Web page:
Untrumpeted page from history marches onstage as 'Parade'

Friday, September 22, 2000


According to his own reckoning, Alfred Uhry was a completely secular, unaffiliated Jew when he was growing up in Atlanta. Yet he is probably the world's best-known authority on Atlanta Jewry.

His internationally celebrated play (and movie) "Driving Miss Daisy" is a much-loved glimpse into three decades in the life of an Atlanta Jewish grande dame, Uhry's grandmother. His 1997 play "The Last Night of Ballyhoo," produced last year by Intiman Theatre here, dramatizes scenes from the lives of an affluent and prominent Jewish clan for whom Christmas trees and Easter egg hunts were an accepted part of life.

"Hal Prince asked me how come Atlanta Jews were so non-observing, so assimilated," Uhry said in a recent phone interview from his apartment on Manhattan's Upper West Side. "I told him that I thought it went back to the Leo Frank case. He says, 'I remember a little about that. But fill me in. What was it all about?'

"So I explain it to him. And he says, 'That's a musical!'"

And so it is. After six years of research and writing on Uhry's part, the $5.5 million musical "Parade," which is about the Leo Frank case, opened Dec. 17, 1998, on Broadway. It won lots of awards. But it closed after only three months, partly because one of the producers, Livent, went bankrupt just at that time.
Chris Manos, an enterprising producer from Atlanta, liked the show, however, and was determined that it should receive national exposure. A touring production opened in June at the Fox Theatre in Atlanta.

"Just at that time, various lists of the men involved in the Frank lynching finally became public," Uhry says. "They were front page news. So 'Parade' was front page news. That publicity helped, for sure."

Next week the "Parade" tour comes to Seattle. The show opens Thursday at the 5th Avenue Musical Theatre.

Producer/director Prince is noted for successfully placing sinister subjects on the musical theater stage. "Sweeney Todd," "Chicago," "The Kiss of the Spider Woman" and "The Phantom of the Opera" showcase serial murder, political and media corruption, torture and oppression in Argentina and horror amid beauty, respectively.

"Hal and I are friends," Uhry says. "We wanted to do something together. We were kicking ideas around when the Frank case came up. Hal didn't explain to me exactly why the material would make a good musical. He just goes with his gut. And I went along with him."

Like Prince, many of us are ignorant, or at least a bit vague, about the Frank case. It involved what was called "The Crime of the Century!" The century was pretty new then. The year was 1913.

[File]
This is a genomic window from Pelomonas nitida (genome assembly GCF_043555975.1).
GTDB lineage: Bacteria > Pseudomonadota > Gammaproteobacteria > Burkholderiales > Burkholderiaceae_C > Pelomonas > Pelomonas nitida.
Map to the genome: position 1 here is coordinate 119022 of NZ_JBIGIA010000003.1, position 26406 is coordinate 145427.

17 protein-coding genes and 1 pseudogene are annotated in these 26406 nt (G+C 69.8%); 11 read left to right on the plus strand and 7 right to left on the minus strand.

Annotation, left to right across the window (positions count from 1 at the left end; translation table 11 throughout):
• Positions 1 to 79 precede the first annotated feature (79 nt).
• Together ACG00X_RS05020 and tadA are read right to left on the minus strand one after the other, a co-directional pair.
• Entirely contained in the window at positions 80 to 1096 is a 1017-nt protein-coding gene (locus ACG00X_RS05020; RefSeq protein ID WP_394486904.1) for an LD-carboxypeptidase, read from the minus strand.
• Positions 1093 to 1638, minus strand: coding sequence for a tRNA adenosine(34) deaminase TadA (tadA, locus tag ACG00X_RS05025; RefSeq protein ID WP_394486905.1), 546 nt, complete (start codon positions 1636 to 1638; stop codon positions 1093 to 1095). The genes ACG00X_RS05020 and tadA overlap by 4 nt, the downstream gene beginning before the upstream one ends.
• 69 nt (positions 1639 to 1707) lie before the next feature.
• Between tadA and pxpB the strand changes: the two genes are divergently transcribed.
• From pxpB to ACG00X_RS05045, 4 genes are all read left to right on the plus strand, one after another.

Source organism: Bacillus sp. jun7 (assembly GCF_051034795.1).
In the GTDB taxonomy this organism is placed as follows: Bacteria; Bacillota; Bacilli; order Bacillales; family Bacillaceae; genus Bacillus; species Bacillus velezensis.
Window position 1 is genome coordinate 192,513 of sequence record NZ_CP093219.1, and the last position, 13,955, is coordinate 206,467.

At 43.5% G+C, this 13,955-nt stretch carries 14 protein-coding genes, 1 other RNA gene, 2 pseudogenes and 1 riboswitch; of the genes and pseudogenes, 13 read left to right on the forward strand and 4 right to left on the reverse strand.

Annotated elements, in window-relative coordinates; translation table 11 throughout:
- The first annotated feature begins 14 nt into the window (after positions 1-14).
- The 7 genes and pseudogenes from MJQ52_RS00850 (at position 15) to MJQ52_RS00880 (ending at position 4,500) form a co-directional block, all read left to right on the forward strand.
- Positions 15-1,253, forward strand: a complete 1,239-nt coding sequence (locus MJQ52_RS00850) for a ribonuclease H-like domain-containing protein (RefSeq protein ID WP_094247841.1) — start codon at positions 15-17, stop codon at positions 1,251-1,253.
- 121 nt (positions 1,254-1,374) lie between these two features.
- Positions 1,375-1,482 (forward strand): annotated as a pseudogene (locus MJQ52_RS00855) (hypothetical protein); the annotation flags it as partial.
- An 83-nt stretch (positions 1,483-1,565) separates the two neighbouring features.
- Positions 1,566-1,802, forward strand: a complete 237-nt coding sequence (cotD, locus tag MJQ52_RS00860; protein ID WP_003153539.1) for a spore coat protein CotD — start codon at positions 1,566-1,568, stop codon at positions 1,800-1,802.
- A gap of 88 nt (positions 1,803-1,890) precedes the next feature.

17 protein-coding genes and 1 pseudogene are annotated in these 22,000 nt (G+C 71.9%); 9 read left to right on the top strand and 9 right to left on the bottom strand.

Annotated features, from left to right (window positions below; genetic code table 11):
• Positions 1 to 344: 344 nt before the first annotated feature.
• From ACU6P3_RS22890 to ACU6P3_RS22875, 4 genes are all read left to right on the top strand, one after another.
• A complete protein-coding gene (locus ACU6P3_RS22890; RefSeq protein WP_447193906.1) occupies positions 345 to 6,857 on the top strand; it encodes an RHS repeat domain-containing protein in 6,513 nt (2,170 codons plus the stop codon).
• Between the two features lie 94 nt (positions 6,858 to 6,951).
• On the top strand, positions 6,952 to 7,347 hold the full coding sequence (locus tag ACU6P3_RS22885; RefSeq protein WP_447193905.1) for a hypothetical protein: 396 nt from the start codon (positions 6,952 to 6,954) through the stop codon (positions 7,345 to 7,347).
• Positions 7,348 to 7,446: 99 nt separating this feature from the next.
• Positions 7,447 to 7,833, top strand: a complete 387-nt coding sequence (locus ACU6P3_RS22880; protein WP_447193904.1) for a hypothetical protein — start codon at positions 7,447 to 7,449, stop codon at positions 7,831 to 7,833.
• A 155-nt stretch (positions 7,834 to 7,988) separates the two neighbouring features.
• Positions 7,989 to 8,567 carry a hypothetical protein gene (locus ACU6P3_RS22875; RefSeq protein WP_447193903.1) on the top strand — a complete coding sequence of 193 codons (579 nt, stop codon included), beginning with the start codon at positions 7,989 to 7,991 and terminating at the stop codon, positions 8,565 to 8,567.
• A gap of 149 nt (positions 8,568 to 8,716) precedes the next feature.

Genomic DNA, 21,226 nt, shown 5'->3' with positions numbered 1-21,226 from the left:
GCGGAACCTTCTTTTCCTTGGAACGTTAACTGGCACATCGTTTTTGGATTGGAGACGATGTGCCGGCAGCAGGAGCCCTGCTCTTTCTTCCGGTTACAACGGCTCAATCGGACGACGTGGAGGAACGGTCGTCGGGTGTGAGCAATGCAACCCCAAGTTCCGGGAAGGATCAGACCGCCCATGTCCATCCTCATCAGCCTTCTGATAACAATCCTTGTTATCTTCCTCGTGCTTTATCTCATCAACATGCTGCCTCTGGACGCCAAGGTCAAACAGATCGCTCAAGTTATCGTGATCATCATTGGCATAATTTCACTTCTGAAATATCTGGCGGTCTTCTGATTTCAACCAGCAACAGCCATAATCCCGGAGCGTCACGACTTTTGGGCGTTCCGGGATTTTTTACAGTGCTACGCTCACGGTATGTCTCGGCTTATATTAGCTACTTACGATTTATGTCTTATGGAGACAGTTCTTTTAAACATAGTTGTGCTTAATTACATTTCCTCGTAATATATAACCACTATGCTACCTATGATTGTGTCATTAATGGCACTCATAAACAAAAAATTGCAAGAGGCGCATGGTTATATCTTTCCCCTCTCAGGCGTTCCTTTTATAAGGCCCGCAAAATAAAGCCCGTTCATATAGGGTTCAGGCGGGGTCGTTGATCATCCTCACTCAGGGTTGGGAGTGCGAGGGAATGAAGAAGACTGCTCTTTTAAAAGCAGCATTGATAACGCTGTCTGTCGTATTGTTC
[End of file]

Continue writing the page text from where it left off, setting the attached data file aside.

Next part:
Leo Frank, 29, was the manager of the National Pencil Factory in Atlanta. He was a Jew from New York, an engineer trained at Cornell University. His uncle Moses Frank was a part owner of National Pencil.

On April 26, the day of Atlanta's annual Confederate Memorial Day parade, Mary Phagan came to the factory to pick up her pay packet, which contained $1.20 for the week. Mary, 13, ran a knurling machine that inserted erasers into metal strips at the ends of pencils. She was found the following day, strangled and sexually mauled, in the factory basement.

Frank was charged with murder and convicted. Human rights activists, particular American Jewish organizations, challenged the many irregularities committed in Frank's trial. Eventually Georgia's governor, John Slaton, commuted the sentence to life in prison. Ambitious politicians and journalists stoked the community's latent anti-Semitism. On Aug. 17, 1915, Frank was taken out of his Marietta jail cell and hanged. In 1986, he was posthumously pardoned.

Uhry, 63, has a family connection with the case. His mother's uncle Sigmund Montag was one of the owners of the National Pencil Co.

"When I was growing up," Uhry says, "I heard tiny references to the case. But it was always hushed up immediately -- something one didn't talk about. What could be more fascinating to a nosy kid like me? When I was 12 or 13, I took the bus into town, went to the public library and found out whatever I could about the Frank case. I didn't come up with much. I got the impression that he was some kind of sex pervert."

Eventually popular and scholarly works were published about the case. A 1937 movie, "They Won't Forget," presents a fictionalized version of the real events. It is available on cassette. A four-hour TV special, "The Murder of Mary Phagan," dealt more realistically with the case. A couple of years ago, a non-musical drama, "The Trial of Leo Frank," opened in Chicago. When he started his research and writing, the mature Uhry had much more information at his disposal than did the "nosy kid" in the Atlanta public library.

As an assimilated Jew, Uhry married a "beautiful Episcopalian woman." Their four daughters were brought up "sort of Unitarian." But now Uhry considers himself a "better Jew." At his wife's suggestion, the family even celebrates Passover in their home.

At the moment, Uhry's Jewish perspective is stretched far beyond Atlanta. He just finished a play about another celebrated case, the kidnapping of Edgardo Montara 150 years ago in Bologna. "He was born into a Jewish family," Uhry relates. "A maid secretly baptized him. When he was 6, Pious IX's papal guards came and simply kidnapped Edgardo. It was illegal for a Christian child to be brought up by infidels.

"Now there's a movement to make Pious IX a saint. At the time, the case was one of the scandals that fed the Risorgimento, the uniting of Italy. Giuseppe Garibaldi used it as one more reason to abolish the Papal States. And, of course, they soon disappeared."

Uhry's new, and as yet unnamed, play was commissioned by the four women who produced "The Last Night of Ballyhoo." Uhry figures it will make its way to the stage within a year or two.

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